A total of 10 college students will be recruited for this study. This sample size is deemed adequate for a repeated measures t-test based on a power analysis with study parameters set to α = .05 and power = 0.8. Additionally, prior sleep intervention research has utilized a similar sample size of n = 11 (Mah et al., 2011). A convenience sample of college students will be utilized as a non-probability sampling method to obtain individuals who are easily available and willing to participant (Jhangiani et al., 2019).


            The Insight Timer’s Yoga Nidra For Sleep will be administered to participants for 22 minutes each night. This cell phone app will be utilized as a mindfulness-based tool in the hopes of increasing participant’s sleep quality and duration. Specifically, this app is a guided meditation that helps people connect to their mind and body in an effort to slow down thoughts and ease the mind to sleep. Next, sleep quality and quantity will be measured using the Pillow iPhone app. This app measures sleep by tracking movement and sound using an Apple watch and Apple iPhone.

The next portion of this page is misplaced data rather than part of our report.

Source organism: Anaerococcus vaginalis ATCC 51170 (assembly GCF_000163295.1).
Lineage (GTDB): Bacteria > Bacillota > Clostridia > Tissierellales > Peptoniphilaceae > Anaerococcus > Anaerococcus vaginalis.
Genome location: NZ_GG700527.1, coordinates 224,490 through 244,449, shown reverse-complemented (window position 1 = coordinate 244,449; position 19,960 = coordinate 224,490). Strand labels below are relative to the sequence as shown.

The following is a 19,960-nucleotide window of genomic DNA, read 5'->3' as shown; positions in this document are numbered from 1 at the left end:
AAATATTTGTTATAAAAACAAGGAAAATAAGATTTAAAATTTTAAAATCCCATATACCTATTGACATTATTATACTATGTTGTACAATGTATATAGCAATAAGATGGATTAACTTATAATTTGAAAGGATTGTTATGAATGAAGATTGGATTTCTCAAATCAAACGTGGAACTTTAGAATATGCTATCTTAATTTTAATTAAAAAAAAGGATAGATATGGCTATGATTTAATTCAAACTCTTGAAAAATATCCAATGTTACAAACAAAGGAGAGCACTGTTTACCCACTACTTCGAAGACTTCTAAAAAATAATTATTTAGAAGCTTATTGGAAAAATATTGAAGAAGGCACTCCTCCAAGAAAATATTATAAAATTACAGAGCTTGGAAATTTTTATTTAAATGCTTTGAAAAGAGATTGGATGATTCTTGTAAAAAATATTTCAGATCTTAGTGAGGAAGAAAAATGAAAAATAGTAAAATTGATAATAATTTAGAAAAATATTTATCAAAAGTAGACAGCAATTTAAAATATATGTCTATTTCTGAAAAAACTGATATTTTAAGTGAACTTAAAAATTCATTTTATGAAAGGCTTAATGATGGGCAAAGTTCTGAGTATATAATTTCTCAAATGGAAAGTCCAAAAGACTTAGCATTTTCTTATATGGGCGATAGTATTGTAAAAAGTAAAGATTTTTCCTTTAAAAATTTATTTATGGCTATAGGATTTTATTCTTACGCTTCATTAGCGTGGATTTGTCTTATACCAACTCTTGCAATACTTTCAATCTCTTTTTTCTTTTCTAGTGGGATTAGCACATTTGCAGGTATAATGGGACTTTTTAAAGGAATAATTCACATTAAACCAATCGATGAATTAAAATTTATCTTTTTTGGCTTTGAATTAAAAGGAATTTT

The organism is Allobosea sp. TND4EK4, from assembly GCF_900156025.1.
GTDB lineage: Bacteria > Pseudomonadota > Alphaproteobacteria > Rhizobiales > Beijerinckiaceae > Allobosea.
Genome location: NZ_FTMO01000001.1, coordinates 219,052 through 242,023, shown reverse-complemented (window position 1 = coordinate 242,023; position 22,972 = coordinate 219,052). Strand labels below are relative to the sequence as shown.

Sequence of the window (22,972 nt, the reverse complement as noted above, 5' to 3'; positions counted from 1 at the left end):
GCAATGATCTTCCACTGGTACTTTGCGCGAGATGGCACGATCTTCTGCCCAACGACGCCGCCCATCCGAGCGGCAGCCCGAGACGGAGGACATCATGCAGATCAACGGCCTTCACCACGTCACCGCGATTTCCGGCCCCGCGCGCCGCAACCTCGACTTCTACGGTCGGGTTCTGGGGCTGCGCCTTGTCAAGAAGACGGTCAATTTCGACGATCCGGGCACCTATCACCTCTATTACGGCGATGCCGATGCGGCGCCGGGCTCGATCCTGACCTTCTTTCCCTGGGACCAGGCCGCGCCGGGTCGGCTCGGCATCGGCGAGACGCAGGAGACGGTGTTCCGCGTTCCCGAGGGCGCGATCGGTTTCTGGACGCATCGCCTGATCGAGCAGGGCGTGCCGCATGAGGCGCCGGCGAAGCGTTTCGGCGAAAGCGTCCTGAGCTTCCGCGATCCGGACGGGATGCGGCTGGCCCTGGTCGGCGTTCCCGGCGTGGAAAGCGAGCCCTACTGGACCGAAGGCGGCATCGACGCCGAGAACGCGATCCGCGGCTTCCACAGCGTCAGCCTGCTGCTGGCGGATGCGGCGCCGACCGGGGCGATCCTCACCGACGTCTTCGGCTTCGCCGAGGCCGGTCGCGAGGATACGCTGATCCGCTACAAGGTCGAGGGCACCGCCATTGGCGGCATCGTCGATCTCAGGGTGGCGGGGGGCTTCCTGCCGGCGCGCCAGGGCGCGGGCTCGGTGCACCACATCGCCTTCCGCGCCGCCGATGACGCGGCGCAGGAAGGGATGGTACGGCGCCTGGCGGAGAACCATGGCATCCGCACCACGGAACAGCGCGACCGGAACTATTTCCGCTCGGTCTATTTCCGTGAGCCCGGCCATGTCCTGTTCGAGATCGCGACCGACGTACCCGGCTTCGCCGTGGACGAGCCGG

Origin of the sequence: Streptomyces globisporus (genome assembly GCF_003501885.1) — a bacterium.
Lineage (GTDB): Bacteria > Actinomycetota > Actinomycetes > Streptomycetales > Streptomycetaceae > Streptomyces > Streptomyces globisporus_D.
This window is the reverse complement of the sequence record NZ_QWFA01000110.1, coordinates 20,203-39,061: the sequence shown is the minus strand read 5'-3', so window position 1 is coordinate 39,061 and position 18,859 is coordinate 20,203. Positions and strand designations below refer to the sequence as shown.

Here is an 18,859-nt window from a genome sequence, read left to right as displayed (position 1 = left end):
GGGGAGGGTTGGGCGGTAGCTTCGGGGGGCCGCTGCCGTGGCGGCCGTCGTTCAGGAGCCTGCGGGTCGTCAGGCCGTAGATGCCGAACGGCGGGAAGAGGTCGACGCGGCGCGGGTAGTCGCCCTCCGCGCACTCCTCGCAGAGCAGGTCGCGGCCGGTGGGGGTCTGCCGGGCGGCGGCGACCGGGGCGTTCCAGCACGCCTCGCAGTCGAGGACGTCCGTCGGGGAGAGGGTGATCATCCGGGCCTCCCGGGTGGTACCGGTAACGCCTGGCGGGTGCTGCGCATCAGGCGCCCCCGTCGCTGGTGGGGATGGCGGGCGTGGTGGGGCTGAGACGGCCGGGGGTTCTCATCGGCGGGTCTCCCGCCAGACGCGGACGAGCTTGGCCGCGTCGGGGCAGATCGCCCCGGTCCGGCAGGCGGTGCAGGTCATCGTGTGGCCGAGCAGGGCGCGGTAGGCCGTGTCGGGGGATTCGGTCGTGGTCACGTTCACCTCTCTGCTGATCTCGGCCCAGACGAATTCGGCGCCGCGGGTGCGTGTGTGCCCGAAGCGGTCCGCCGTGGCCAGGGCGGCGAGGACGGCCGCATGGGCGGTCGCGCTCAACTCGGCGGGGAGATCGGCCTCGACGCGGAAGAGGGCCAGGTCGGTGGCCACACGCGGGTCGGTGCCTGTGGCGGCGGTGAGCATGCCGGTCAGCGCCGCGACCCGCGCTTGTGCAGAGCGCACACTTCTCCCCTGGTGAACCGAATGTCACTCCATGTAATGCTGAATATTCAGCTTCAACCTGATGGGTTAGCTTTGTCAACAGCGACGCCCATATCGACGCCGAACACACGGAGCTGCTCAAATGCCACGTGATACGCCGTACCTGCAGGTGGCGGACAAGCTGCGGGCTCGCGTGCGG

This study will utilize at repeated measures pre-test post-test design. Differences in sleep quality and quantity will be analyzed using a repeated measures t-test.


            Upon Institutional Review Board approval, students from MSU Denver will be contacted by email. Students who agree to participate will review and sign a consent form. Participants will track their quality and quantity of sleep using the Pillow iPhone app for one week to obtain a baseline measure. Next, participants will track their sleep for one week while completing the Yoga Nidra for Sleep guided meditation every night before bed. Participants will record their results and submit them by email to the principal investigator. Upon completion of the study, participants will be sent a debriefing form which thanks them for participation and explains the purpose of the study. Participants will be asked if they would like to see the results of the study once data collection has been completed.